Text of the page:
This Week in the Prison Industrial Complex (August 18)

Hugo-Pinell-poemA short-lived experiment, this will be the final “This Week in the Prison Industrial Complex” entry. When it began, I suspected I may have assumed too intensive of a task. At present, it has turned out to be too difficult to maintain this weekly chronicle. I hope that it was helpful while it lasted. I will continue to examine the prison industrial complex (PIC) and related issues in other posts, as well as sharing more timely PIC news on Twitter.

  • A recent report by Canada’s prison ombudsman’s office found “admission to administrative segregation increased by 9 per cent between 2005 and 2015 [and that] the number of Black individuals in solitary has doubled over the past decade, rising by an alarming 100.4 per cent while Aboriginal individuals sent to solitary also disproportionately increased by 31.1 per cent. In contrast, admission to segregation for White individuals declined by 12.3 per cent.” Howard Saper, the Correctional Investigator, stated the report showed Canada’s use of solitary confinement was “out of control.”

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A summer day’s thoughts on social change

cultivateLate one July afternoon, I sat next to a statue of Pan, playing his flute as an algae-filled fountain bubbled its tune to the tadpoles flitting about, their franticness matched only by the birds darting to and from their nests. At a weekend workshop which had concluded for the day, I felt buoyed by the waves of meaningful connections made. While at the same time, a pleasant weightiness attached itself to my limbs, that mental exhaustion which saps a body of its physical energy. Intense work had been done. We were excavating pasts to inform the present, traversing topographies of daylights and dreamscapes. I stand and sheepishly look around for a totem to serve as reminder and embodiment of the day. My eyes settle on a smooth, plain white rock. Reaching down, I pick it up and silently ask if I may bring the rock with me. I feel an unmistakable assent. Rolling the rock in my hand reveals its hidden underbelly, mica reflecting the warm, setting sun’s rays. Inhaling dusk air comprised of drought and ocean, I make some tea and head to my room. None of this makes sense and that is absolutely beautiful.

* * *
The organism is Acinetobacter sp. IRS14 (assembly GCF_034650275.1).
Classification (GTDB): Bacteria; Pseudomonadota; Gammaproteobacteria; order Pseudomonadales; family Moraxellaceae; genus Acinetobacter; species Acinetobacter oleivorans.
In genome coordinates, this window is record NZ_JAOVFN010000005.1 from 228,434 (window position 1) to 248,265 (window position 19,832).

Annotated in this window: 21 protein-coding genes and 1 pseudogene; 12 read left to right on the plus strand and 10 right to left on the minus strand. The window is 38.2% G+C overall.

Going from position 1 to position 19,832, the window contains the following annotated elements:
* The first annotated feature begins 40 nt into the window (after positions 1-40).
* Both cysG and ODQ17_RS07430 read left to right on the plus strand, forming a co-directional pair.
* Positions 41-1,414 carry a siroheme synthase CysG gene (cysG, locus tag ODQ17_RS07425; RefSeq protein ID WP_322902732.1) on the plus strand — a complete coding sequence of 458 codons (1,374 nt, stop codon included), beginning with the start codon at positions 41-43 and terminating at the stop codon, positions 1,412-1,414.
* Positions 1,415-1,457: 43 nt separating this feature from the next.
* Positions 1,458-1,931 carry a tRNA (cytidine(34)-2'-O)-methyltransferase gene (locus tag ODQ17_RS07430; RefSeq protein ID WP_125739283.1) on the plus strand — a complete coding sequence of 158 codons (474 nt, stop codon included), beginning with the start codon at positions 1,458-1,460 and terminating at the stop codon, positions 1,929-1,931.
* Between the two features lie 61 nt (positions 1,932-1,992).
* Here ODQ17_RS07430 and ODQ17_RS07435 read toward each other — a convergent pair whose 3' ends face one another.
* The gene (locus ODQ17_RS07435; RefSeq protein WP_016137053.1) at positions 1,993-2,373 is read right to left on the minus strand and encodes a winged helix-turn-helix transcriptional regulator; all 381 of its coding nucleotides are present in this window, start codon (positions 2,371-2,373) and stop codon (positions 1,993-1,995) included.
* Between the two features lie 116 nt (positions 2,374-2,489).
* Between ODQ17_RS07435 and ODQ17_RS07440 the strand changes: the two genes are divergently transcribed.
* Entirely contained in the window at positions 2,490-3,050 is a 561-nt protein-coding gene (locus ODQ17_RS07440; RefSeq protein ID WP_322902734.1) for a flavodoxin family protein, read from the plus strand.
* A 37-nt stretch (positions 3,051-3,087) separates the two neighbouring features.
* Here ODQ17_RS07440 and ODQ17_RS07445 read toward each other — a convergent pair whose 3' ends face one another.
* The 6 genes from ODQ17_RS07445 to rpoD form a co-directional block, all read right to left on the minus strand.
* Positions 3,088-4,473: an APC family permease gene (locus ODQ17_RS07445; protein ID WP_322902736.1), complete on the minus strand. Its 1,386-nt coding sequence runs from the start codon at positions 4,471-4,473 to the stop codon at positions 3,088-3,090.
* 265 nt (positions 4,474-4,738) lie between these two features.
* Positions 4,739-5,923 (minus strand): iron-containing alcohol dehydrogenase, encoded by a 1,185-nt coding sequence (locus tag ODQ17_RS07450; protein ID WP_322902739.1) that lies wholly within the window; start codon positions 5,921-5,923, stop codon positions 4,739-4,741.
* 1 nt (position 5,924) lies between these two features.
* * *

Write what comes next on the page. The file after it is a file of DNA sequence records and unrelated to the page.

There I pick up a recently published book on social change and read how society is composed of basic functions and spheres where people matter due to the roles they fill and the mechanistic decisions they make. How to change society, we simply must realize it no longer fits our cost-benefit analysis and we will construct a new one based on a better rate of exchange.

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This Week in the Prison Industrial Complex (August 11)

A weekly roundup of news and action alerts about political prisoners, prison struggles, and organizing against the prison industrial complex (PIC), both nationally and internationally. If you’ve got something you’d like to see included, leave a comment or send me an email.

  • U.S. political prisoner Abdullah Majid is requesting support in the form of donations to his legal defense fund.
  • The Industrial Workers of the World has published the second edition of The Incarcerated Worker, “featuring news on prisoner revolt, organizing on the inside, letters, and articles.”
  • Meanwhile, the second issue of Wildfire, an anarchist prison newsletter, has been published, with news and texts from anarchist prisoners around the world.

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This Week in the Prison Industrial Complex (August 4)

Freedom for Political Prisoners

Freedom for Political Prisoners

A weekly roundup of news and action alerts about political prisoners, prison struggles, and organizing against the prison industrial complex (PIC), both nationally and internationally. If you’ve got something you’d like to see included, leave a comment or send me an email.

  • From July 15 to 29, Israeli occupation forces arrested 95 Palestinians, including 25 children and two women, in the occupied West Bank.
  • On August 7 and 8, organizations in Mexico will be holding the country’s first National Gathering for the Freedom of Political Prisoners, in the city of Puebla.
  • New York Times article featured a twenty-year-long study on the effects of solitary confinement at Pelican Bay State Penitentiary in California, finding that those isolated for such a long period undergo “social death.”

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